Why Are My Eyes So Dry?
Many people suffer from dry eyes. That scratchy, itchy feeling that—in some cases—can be severe enough to interrupt normal activities. But what causes it? And what can be done about it?
Read on to discover some of the most common reasons behind the condition.
The Lowdown on Dry Eyes
- Dry eye is a recognized medical condition
- Common causes of dry eye
- What makes dry eye worse?
Dry eye is a recognized medical condition
We all have dry eyes once in a while. Perhaps you’ve spent too long staring at a computer screen or spent extended time outside in windy weather. However, when the problem becomes more than just a one-off occurrence, it’s usually due to a recognized condition: the inability of the eyes to produce enough tears, or perhaps tears that aren’t of the right quality.
This condition is known as ‘dry eye’.
When this happens, it means that there’s not enough moisture to effectively lubricate the eyes. This causes the eyes to feel gritty, scratchy, sore, and—in some cases, make them water even more than usual. The condition is chronic, meaning it continues over an extended period. Sometimes it might flare up, sometimes it might improve a little. Sufferers often find that exacerbation goes hand in hand with an event of some kind, such as an illness or a change of medication.
Common causes of dry eye
The following are some of the most common causes of dry eye.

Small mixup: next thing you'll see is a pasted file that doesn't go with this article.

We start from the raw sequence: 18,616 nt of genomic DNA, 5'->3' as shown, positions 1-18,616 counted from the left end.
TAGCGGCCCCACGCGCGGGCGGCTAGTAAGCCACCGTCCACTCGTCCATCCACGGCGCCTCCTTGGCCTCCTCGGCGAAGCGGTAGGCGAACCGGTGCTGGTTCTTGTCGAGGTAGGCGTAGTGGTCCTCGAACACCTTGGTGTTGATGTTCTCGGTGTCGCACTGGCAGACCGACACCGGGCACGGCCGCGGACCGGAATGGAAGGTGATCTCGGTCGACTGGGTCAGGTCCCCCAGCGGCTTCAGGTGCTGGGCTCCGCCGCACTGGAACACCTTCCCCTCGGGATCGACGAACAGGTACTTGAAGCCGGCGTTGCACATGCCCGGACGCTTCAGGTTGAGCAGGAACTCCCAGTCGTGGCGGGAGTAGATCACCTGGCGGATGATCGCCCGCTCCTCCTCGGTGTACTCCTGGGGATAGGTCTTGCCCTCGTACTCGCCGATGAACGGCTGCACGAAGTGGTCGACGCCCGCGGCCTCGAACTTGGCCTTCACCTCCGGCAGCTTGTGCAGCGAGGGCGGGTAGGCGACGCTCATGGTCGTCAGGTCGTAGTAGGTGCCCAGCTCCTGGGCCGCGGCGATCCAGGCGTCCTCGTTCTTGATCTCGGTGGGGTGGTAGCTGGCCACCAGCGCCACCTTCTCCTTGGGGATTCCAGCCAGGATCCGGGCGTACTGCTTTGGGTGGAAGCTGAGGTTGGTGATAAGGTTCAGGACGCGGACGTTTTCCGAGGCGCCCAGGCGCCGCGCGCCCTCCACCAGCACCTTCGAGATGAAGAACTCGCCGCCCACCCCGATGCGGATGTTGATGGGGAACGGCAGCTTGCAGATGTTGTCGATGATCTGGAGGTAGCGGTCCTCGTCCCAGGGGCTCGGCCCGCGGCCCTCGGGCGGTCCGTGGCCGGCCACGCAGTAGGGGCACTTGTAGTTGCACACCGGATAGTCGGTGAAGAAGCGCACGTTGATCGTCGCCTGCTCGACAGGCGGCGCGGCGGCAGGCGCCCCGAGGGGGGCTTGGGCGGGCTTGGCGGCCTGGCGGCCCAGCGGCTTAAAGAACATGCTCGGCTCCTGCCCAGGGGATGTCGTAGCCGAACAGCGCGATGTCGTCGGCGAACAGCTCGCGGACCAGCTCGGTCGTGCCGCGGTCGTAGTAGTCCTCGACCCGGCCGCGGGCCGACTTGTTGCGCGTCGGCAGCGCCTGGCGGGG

- Being female: The condition is more common in women because of hormonal changes. Pregnancy, use of the contraceptive pill, or menopause are common reasons.
- Getting older: Those over the age of 65 tend to produce fewer tears or tears of inferior quality.
- You suffer from a medical condition: Thyroid issues, rheumatoid arthritis, and diabetes are often accompanied by dry eye.
- Your tears are of poor quality: If the tears you produce don’t have the necessary components to lubricate and nourish the eye. This means that although your eye might feel watery, it’s actually too dry.
Of course, dry eyes can also be caused by allergies, environmental conditions (dust, pollen, wind), or a condition known as Blepharitis.
What makes dry eye worse?
One of the worst things you can do is to rub or scratch the eyes. Dry conditions, such as air conditioning, can exacerbate it, as can excessive sun or wind exposure.
How to Treat Dry Eye
- From practical tips to medical procedures
From practical tips to medical procedures
The following are some practical ways you can help keep the condition at bay:
- Wear wraparound sunglasses when outside to protect your eyes from the sun or wind
- Drink plenty of water
- Avoid dry environments. Consider adding air humidity within your home
- Use warm compresses over the eyes when the condition flares up
- Gently massage the eyelids
Other, more aggressive, treatment might be prescribed by your ophthalmologist if gentle self-management doesn’t control it. These might include:
- The use of artificial tears
- Taking an omega-3 supplement
- Prescription eye drops that stimulate the production of tears
- Inserting removable gel or silicone plugs into the tear ducts
- Surgically closing the tear ducts
While the last two options might sound quite drastic, the aim is to prevent the tear ducts from draining too fast. Your ophthalmologist will use a stepwise approach to treat your condition, first beginning with artificial tears.
Suffering From Dry Eye? Contact the WBEC Today
Determining the cause of your dry eye is the first step to successful treatment. The highly experienced clinical team at the West Boca Eye Center offers a dedicated dry eye service, meaning you can be sure of the ultimate diagnosis and care.
Don’t suffer in silence. Visit https://westbocaeyecenter.com/services/dry-eyes-allergies/ to discover more and get in touch to begin your path to recovery.